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Remembering the deadly Super Tornado Outbreak of 2011

By Alex Sosnowski, AccuWeather senior meteorologist
April 25, 2019, 4:13:50 PM EDT


April 25-28 marks the anniversary of one of the biggest, deadliest and most destructive severe weather and tornado outbreaks in the United States in recorded history.

Some of the tornadoes during the April 2011 outbreak struck heavily populated areas.

AP Image Tornado Swath April 2011

This is an aerial view of tornado damage and the path the storm took through Tuscaloosa, Ala. on April 27, 2011. (AP Photo/Dave Martin)


Despite alerts well in advance and short-term warnings, the storms during the 2011 outbreak took the lives of 321 people and injured approximately 2,900 others, according to the Storm Prediction Center (SPC).

More people died in this outbreak, when compared to the Super Outbreak of 1974. The April 1974 outbreak killed 315 people and spawned 148 tornadoes.

The April 2011 Super Outbreak was the deadliest such event since 1936, when 454 people were killed. The Tri-State Tornado of March 1925 killed nearly 700 people and injured more than 2,000 others.

Approximately 350 tornadoes occurred and spanned portions of the South, Midwest and the Northeast in the tornado swarms of late-April 2011.

Super Outbreak April 25-28, 2011

Information on this graphic is for tornadoes only. Damage from high winds and other severe weather phenomena was higher than shown and approached $11 billion. (Source Storm Prediction Center)


Many of the tornadoes, 207, occurred on April 27, according to the National Weather Service (NWS).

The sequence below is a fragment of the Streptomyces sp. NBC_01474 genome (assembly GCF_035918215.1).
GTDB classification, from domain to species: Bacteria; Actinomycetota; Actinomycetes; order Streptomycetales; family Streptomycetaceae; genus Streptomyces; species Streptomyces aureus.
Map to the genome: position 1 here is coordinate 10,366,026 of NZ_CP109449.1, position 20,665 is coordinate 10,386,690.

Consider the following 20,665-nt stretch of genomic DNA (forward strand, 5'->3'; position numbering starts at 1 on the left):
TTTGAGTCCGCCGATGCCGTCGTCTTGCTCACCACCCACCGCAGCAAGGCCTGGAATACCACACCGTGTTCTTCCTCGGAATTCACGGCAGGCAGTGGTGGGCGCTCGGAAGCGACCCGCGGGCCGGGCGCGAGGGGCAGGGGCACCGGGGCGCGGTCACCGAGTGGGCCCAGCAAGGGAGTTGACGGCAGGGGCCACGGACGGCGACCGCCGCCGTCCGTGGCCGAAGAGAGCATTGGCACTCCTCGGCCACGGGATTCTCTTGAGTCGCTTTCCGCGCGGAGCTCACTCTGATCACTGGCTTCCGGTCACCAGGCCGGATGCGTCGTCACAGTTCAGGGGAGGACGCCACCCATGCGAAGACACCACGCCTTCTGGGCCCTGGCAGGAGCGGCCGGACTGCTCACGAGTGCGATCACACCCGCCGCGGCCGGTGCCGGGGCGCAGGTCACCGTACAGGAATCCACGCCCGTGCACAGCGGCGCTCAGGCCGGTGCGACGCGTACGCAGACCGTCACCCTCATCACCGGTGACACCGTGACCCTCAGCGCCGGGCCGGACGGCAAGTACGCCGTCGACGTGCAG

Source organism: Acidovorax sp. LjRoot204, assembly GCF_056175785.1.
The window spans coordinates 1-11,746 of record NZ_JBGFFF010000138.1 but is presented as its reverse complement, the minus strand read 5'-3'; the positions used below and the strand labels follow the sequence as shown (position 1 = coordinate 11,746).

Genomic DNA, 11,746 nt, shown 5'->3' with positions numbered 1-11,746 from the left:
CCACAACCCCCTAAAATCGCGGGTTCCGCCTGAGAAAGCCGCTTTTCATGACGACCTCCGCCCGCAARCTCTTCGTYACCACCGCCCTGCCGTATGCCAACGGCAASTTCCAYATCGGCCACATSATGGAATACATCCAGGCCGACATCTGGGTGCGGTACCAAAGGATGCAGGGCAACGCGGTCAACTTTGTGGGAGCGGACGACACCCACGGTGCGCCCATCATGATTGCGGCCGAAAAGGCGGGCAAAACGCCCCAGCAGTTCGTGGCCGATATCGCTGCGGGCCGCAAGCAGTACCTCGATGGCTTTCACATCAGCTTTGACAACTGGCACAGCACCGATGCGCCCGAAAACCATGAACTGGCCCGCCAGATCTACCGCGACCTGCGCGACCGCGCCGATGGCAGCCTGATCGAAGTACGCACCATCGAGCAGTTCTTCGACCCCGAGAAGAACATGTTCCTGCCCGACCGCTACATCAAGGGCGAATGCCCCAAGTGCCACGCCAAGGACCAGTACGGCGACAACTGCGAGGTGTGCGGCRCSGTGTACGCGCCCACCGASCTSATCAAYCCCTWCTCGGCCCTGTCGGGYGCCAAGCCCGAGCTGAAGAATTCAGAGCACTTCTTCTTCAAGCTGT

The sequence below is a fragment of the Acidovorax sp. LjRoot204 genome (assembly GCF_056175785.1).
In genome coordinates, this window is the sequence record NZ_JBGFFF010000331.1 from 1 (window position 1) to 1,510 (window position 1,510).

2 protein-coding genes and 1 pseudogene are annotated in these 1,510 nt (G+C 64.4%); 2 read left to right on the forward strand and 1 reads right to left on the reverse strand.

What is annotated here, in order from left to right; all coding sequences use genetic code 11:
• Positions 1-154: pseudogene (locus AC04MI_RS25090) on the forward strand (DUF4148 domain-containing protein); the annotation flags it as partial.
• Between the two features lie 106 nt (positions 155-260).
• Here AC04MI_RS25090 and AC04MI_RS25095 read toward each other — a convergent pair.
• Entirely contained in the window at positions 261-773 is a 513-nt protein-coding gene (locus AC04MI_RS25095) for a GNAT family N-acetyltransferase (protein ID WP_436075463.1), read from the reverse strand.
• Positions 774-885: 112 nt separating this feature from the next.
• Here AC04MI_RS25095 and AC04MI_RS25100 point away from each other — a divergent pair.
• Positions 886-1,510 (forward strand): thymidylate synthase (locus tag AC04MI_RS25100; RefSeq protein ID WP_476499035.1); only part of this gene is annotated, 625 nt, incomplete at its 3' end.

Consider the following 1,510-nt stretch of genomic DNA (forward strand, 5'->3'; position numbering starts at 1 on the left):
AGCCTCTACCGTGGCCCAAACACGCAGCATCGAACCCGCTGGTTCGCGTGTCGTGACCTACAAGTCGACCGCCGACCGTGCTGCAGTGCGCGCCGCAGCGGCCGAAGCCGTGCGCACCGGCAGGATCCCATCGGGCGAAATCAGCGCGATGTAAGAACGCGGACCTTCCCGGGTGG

The most destructive tornado, a multiple-vortex EF4, took the lives of 65 people and injured more than 1,000 alone and traveled plowed through Tuscaloosa and Birmingham, Alabama, during the late afternoon and evening on April 27.

EF scale


In a matter of minutes, more than 10% of the city of Tuscaloosa was destroyed and more than 1,600 were left homeless, including many students at the University of Alabama.

At one point, this Alabama tornado was 1.5 miles wide with winds of 190 mph. The tornado was on the ground for more than 80 miles.

The same thunderstorm that spawned the Tuscaloosa and Birmingham tornado also spawned other twisters that skipped along a 380-mile-long swath from Mississippi to North Carolina.

Radar Tuscaloosa Tornado

This side-by-side radar image shows the traditional view on the left and the wind profile on the right of the thunderstorms that produced the Tuscaloosa, Ala., tornado on April 27, 2011. A classic hook-echo can be seen on the left image, while the concentration of bright colors near Tuscaloosa on the right is debris being tossed around at high speed by the tornado. (NOAA Doppler radar)


The Super Outbreak of 2011 included a total of three EF5 tornadoes with 12 EF4s and 21 EF3s.

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Some of the violent storms overlapped areas that were hit with severe weather and tornadoes earlier in the month.

A deadly and destructive tornado outbreak occurred spanning April 14-16, 2011, when 178 tornadoes occurred and resulted in the deaths of close to 40 people across parts of the Plains, South and Eastern Seaboard.

April 2011 brought a record 753 tornadoes to the U.S., according to the SPC. Records date back to 1950.

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